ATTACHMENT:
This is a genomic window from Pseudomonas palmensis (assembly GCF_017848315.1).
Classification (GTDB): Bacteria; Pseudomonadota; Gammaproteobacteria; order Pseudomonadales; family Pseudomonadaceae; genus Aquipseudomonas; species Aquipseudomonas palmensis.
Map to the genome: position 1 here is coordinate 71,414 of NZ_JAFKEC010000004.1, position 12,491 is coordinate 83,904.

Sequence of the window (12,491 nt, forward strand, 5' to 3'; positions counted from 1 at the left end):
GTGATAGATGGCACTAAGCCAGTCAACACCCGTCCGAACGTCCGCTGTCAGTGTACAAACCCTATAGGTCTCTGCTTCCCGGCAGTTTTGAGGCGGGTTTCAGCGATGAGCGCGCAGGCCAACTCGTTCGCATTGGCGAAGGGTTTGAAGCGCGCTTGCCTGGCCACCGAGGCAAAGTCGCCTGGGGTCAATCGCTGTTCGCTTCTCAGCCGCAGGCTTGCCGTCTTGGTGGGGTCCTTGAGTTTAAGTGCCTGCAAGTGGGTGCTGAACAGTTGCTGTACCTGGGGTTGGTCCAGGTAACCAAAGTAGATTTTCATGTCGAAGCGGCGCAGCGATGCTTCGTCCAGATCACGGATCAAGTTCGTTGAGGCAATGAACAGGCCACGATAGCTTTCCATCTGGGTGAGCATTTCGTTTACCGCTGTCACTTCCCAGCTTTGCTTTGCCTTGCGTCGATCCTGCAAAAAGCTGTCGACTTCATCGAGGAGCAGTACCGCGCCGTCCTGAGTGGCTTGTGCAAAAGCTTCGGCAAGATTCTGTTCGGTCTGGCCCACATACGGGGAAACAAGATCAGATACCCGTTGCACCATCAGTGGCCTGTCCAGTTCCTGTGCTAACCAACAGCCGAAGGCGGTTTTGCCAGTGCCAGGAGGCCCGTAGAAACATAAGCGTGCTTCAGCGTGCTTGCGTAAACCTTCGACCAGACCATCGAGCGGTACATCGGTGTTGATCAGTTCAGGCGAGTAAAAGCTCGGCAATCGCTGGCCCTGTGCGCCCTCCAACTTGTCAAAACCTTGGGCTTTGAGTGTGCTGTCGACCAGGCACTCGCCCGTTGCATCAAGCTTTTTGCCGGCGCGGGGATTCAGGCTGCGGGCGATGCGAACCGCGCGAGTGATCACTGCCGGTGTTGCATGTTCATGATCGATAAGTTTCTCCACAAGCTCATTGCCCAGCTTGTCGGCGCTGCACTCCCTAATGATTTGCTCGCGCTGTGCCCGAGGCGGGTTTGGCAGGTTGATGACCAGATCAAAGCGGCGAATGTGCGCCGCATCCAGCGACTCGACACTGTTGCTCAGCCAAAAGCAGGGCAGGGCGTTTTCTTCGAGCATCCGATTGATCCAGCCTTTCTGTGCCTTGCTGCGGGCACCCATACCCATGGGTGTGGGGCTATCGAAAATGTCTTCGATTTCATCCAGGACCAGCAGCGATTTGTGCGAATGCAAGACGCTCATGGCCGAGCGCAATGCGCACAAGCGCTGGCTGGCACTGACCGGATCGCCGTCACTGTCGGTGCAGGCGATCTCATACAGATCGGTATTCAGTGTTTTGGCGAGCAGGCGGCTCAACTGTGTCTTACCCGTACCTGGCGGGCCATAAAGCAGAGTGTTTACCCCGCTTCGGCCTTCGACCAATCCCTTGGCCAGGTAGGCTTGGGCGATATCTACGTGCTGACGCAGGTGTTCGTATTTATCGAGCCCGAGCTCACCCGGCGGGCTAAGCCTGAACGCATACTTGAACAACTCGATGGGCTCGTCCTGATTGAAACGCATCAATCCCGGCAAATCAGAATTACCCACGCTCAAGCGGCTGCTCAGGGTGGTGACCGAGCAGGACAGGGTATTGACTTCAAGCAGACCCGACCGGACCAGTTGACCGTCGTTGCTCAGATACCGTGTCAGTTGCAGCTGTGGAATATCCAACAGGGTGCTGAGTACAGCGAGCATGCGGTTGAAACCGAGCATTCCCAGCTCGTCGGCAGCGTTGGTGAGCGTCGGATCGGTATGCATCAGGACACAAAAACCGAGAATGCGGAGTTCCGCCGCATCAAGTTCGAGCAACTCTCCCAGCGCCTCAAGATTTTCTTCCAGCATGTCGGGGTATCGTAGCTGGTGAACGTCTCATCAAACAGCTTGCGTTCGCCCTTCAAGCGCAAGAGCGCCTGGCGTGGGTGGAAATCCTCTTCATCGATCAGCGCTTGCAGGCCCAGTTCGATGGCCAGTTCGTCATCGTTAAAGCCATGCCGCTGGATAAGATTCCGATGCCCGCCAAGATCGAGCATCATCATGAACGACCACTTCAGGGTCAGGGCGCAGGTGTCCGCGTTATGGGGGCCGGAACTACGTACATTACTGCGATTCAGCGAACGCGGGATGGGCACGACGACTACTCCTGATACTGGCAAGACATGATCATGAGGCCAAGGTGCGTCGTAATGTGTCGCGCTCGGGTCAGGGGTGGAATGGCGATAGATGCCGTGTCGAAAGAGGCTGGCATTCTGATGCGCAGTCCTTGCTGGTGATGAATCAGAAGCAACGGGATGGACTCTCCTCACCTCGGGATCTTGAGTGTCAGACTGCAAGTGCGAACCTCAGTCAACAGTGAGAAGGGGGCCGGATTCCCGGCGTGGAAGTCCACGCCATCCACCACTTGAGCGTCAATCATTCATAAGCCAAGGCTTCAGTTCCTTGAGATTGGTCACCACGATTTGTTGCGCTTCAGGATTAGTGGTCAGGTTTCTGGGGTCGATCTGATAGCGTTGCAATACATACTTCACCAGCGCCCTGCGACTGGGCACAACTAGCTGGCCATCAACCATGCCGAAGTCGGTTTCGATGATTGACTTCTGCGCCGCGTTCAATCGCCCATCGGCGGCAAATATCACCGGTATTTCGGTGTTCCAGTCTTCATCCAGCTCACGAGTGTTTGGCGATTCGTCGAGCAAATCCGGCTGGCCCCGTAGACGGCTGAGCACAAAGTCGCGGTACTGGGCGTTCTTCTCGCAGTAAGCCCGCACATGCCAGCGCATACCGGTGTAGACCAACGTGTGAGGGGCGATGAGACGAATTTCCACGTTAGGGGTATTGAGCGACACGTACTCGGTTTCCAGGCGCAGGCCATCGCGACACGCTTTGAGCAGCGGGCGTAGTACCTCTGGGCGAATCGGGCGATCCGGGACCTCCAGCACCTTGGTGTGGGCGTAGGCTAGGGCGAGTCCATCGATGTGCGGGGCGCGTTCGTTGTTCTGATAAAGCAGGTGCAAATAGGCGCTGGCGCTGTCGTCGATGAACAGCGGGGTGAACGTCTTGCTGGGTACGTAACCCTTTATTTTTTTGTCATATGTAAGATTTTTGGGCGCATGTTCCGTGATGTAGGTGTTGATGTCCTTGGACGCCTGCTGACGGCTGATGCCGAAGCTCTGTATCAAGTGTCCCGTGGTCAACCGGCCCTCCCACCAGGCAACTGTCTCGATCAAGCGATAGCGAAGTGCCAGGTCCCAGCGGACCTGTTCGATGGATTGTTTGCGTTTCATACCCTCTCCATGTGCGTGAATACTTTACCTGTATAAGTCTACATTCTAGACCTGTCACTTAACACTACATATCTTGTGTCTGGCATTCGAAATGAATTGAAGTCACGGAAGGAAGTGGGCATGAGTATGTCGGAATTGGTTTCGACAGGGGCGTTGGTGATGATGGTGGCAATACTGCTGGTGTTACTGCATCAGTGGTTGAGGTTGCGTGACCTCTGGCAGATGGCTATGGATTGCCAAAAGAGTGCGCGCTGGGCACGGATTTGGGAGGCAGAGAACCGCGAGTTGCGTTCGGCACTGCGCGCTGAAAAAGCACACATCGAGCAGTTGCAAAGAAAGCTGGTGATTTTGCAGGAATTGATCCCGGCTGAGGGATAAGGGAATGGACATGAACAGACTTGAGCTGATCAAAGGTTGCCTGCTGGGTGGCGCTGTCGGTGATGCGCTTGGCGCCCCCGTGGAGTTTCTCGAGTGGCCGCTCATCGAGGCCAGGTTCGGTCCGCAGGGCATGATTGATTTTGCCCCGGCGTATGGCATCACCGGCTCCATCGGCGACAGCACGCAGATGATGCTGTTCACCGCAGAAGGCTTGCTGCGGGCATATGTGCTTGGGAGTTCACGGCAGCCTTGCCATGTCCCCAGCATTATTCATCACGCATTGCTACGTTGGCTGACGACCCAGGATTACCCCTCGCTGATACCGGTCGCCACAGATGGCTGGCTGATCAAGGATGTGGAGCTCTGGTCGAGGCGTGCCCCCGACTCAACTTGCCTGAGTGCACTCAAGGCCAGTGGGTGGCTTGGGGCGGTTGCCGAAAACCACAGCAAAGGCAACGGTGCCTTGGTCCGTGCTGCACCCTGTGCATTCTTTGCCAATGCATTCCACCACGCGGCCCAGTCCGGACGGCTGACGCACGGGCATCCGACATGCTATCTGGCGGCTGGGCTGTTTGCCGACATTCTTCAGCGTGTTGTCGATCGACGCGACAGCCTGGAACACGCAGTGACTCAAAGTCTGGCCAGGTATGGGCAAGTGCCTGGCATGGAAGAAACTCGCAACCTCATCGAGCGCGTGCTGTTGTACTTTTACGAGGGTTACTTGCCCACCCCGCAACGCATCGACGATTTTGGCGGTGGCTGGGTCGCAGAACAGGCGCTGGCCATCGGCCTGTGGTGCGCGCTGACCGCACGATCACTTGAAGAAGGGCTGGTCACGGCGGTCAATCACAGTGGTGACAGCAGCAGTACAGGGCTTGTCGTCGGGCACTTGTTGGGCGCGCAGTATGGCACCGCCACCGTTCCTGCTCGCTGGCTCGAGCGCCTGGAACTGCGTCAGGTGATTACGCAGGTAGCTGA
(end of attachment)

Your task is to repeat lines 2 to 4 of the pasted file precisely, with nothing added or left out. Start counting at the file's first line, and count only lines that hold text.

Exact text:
Classification (GTDB): Bacteria; Pseudomonadota; Gammaproteobacteria; order Pseudomonadales; family Pseudomonadaceae; genus Aquipseudomonas; species Aquipseudomonas palmensis.
Map to the genome: position 1 here is coordinate 71,414 of NZ_JAFKEC010000004.1, position 12,491 is coordinate 83,904.

Sequence of the window (12,491 nt, forward strand, 5' to 3'; positions counted from 1 at the left end):